Cloud tops over the last 30 minutes. Warming tops (blue/green) versus cooler tops (orange/red). Warmer tops = weak/weakening while orange/red = strong.

Rain is impacting portions of Southeast Texas and the Upper Texas Coast this morning, but luckily we’re not seeing the absurd rainfall rates we saw over the weekend. Training showers with an isolated thunderstorm have continued to impact portions of Southeast Texas and the Upper Texas Coast east of a Montgomery County to Fort Bend County to Brazoria county line. The heaviest rains have been just inland from the coast with moderate to locally heavy rainfall on Interstate 10 in Houston – becoming heavier eastward into Jefferson County. Rainfall rates have been averaging one-half inch to one and a half inches per hour for several hours. This additional rainfall will not allow for local tributaries or bayous to lower. We’re lucky if they’re holding steady, but some are increasing again. Considering most of them are at record levels, we’re in uncharted territory. Rainfall will continue through the pre-dawn hours, although I’m hoping we might start to see it decrease in intensity by 3-4AM. We’re going to have another day of rain potential, but we should be winding down on Wednesday as Harvey starts to pull northeast. See our Monday evening blog for the discussion on Harvey’s track and timeline.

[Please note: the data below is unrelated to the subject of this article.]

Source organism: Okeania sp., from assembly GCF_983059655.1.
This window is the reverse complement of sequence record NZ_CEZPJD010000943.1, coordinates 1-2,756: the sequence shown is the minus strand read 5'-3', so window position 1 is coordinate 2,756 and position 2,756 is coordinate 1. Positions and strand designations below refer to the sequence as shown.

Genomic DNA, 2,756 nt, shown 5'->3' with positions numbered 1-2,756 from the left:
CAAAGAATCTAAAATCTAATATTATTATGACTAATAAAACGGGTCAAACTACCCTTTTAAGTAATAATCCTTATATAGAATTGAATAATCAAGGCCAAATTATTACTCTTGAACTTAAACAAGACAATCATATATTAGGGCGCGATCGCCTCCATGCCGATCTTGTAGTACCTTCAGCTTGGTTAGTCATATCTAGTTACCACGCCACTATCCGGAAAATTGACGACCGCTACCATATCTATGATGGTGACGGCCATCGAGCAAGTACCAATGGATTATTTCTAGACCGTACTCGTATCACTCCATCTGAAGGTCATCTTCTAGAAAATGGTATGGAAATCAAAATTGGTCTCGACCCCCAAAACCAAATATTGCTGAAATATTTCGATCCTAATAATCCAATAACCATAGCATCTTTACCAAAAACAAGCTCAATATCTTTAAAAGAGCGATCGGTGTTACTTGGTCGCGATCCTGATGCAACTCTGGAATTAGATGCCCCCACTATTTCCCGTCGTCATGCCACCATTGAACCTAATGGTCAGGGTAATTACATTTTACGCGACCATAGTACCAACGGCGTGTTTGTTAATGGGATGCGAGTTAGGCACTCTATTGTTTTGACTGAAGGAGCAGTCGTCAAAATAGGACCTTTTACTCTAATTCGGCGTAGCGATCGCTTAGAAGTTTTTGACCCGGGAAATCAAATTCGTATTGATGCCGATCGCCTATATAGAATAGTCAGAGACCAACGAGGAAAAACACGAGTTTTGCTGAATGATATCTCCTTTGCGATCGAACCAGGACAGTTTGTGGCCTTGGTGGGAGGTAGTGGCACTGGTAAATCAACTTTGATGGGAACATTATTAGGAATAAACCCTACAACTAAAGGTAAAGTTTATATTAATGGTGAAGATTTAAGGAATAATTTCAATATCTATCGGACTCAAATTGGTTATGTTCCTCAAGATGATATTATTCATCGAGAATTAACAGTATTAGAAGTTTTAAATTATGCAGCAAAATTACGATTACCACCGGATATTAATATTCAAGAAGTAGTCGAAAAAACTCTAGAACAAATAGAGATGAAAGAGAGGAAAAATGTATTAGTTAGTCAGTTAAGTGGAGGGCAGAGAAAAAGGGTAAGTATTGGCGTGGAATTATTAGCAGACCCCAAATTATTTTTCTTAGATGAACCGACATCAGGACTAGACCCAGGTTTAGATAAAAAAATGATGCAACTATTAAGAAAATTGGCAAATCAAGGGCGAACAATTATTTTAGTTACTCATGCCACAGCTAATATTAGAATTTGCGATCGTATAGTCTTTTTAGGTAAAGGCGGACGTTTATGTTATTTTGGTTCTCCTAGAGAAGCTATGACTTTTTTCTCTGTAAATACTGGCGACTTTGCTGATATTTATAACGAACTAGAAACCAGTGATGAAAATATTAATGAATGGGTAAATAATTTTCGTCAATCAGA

One excellent resource is the Harris County Flood Control District’s observation website. You can observe rainfall rates at varying time periods and check on the water levels at various points. A Texas-wide resource is the Texas Water Dashboard which you can access at the top of the website.